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submitting cpu-bound tasks to processes and io-bound tasks to threads

Project description

Convert a classic sequential program into a parallel one.

Why?

It runs faster.

What if not?

Don’t use it.

How?

for image in images:
    create_thumbnail(image)       # original

for image in images:
    fork(create_thumbnail, image) # parallelized explicitly

for image in images:
    create_thumbnail(image)       # parallelized implicitly (read below)

What about return values?

result = fork(my_func, *args, **kwargs)

And what is this result?

A future that behaves almost exactly as if it were the return value of my_func. That in turn means, as soon as you access the result and it is not ready yet, the main thread blocks.

Speaking of threads …

and processes? fork will take care of that for you.

You can assist fork by decorating your functions (not decorating defaults to cpu_bound):

@io_bound
def call_remote_webservice():
    # implementation

@cpu_bound
def fib(n):
    # naive implementation of Fibonacci numbers

@unsafe # don't fork; run sequentially
def weird_side_effects(*args, **kwargs):
    # implementation

Parallelize implicitly?

If you don’t like the fork calling syntax, you can convert certain functions into forks.

Use with caution.

@io_bound_fork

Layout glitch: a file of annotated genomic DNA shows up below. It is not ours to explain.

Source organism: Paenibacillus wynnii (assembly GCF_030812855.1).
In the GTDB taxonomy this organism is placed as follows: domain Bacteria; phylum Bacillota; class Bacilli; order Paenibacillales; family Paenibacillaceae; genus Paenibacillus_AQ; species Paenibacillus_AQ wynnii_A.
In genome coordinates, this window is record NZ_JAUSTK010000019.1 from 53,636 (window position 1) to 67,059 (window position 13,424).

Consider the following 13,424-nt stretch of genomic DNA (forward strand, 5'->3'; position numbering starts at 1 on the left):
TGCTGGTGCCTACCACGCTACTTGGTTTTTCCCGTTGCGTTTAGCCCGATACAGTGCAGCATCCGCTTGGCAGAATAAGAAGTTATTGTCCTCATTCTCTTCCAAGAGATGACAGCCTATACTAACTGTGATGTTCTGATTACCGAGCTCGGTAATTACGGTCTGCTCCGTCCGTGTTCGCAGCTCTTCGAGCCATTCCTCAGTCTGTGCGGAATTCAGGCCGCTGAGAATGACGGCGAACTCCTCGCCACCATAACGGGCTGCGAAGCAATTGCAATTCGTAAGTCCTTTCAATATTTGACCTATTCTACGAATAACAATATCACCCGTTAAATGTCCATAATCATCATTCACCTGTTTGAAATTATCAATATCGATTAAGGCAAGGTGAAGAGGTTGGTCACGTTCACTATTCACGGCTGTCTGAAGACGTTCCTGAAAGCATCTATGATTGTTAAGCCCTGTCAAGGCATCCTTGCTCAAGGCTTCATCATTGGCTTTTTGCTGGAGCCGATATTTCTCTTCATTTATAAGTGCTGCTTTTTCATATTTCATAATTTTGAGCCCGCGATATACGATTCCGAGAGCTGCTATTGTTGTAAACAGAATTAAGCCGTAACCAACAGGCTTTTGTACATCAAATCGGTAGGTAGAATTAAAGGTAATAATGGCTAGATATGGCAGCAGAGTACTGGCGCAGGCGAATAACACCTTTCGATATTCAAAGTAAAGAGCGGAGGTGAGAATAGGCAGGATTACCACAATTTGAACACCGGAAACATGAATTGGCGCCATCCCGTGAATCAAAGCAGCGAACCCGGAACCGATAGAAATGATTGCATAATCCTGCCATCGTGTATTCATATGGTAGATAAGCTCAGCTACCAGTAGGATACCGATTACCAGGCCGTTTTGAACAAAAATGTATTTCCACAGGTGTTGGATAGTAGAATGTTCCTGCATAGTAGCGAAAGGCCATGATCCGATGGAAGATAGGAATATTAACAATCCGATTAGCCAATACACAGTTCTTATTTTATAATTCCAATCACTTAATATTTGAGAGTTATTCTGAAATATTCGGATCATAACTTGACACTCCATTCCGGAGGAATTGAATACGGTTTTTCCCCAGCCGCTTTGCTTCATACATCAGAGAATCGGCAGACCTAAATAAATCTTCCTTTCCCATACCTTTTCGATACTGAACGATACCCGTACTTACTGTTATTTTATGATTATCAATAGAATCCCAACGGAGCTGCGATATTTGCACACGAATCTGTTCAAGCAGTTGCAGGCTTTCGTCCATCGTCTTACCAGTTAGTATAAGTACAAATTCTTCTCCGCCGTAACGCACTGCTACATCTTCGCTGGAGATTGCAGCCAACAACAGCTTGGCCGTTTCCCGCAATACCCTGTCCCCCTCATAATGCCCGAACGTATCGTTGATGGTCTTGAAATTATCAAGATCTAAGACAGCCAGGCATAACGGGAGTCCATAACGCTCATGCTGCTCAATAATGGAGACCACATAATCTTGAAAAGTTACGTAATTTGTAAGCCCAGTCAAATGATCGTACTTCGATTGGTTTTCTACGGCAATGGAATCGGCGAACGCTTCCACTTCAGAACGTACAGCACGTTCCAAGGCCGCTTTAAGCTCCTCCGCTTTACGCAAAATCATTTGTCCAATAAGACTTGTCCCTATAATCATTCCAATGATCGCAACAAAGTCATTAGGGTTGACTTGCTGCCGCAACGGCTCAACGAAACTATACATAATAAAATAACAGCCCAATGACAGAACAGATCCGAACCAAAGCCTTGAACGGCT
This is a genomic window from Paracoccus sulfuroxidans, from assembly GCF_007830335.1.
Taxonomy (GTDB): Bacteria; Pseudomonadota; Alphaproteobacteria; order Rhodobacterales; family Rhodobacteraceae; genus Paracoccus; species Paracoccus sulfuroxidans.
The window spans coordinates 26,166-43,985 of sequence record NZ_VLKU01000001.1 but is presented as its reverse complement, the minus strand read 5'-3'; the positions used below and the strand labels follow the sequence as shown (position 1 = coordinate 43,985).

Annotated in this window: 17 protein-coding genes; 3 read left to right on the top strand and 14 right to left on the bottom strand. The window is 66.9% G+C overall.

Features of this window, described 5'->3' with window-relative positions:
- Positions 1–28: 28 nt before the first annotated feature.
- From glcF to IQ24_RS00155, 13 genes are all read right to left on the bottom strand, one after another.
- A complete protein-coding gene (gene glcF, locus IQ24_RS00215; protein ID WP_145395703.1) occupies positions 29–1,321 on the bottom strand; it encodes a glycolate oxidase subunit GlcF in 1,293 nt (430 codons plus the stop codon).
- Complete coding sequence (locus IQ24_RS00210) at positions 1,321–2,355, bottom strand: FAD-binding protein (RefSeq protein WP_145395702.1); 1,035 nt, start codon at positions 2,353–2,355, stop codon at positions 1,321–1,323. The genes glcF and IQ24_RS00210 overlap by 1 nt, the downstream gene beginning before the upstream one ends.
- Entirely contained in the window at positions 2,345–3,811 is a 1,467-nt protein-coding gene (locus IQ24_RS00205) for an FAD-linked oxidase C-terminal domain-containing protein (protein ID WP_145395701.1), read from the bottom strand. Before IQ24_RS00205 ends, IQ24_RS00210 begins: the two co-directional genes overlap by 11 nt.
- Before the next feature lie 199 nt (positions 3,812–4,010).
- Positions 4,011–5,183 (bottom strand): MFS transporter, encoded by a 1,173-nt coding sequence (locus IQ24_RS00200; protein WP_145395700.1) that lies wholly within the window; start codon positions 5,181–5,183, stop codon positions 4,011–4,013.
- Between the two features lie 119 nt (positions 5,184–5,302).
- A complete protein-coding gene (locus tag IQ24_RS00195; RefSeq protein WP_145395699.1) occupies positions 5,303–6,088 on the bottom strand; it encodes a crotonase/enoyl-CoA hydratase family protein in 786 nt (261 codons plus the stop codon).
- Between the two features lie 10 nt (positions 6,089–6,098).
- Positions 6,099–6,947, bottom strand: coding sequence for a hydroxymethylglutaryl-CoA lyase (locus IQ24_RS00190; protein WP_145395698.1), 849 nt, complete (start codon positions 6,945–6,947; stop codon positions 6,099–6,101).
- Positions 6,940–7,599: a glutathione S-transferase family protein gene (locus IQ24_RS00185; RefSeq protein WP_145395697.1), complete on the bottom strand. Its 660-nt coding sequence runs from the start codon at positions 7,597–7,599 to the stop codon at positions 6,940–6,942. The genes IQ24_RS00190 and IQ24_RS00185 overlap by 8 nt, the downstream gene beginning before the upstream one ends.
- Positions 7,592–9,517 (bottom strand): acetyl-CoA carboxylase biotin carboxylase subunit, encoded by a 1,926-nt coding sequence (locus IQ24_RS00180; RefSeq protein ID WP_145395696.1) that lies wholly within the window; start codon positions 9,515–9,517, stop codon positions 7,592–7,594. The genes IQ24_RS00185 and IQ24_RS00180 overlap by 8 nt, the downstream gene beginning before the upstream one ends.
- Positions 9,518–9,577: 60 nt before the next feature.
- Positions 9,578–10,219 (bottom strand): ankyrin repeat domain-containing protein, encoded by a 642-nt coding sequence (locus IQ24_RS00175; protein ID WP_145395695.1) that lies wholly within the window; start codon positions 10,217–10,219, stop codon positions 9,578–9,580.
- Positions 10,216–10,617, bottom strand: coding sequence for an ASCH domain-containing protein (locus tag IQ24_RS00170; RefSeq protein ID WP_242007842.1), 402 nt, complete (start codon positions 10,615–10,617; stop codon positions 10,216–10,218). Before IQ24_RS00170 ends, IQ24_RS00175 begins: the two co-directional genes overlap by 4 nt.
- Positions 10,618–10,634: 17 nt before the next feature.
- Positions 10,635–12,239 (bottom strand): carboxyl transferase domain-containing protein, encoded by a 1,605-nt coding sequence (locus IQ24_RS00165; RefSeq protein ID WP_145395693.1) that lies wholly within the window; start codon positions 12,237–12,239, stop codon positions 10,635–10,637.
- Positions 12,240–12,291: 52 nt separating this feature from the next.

def create_thumbnail_by_webservice(image):
    # implementation

@cpu_bound_fork
def create_thumbnail_by_bare_processing_power(image):
    # implementation

# the following two lines spawn two forks
create_thumbnail_by_webservice(image1)
create_thumbnail_by_bare_processing_power(image2)

I still need more performance.

You feel like debugging is still too easy, don’t you? Go ahead with contagious futures.

Use with extreme caution.

NOTE: decorator ‘contagious’ was renamed to ‘contagious_result’.

@io_bound
def item():
    # implementation

result = 0
for item in items:
    result += fork_contagious(item) # explicit
print(result)

# or

@io_bound # also works with fork decorator
@contagious_result
def item():
    # implementation

result = 0
for item in items:
    result += fork(item)            # implicit
print(result)

Conclusion

Good

  • easy way back and forth (from sequential to parallel and vice versa)
  • cascading possible (thread-safe)
  • compatible with Python 2 and 3

Bad

  • weird calling syntax (no syntax support)
  • type(result) == BlockingFuture
  • not working with lambdas due to PickleError
  • needs fix:
    • contagious_result (caller has no control over result; might get deprecated)
    • still needs some mechanism to wait and to evaluate all contagious results (using ‘with’ or function call)
    • not working with coroutines (asyncio) yet

Project details


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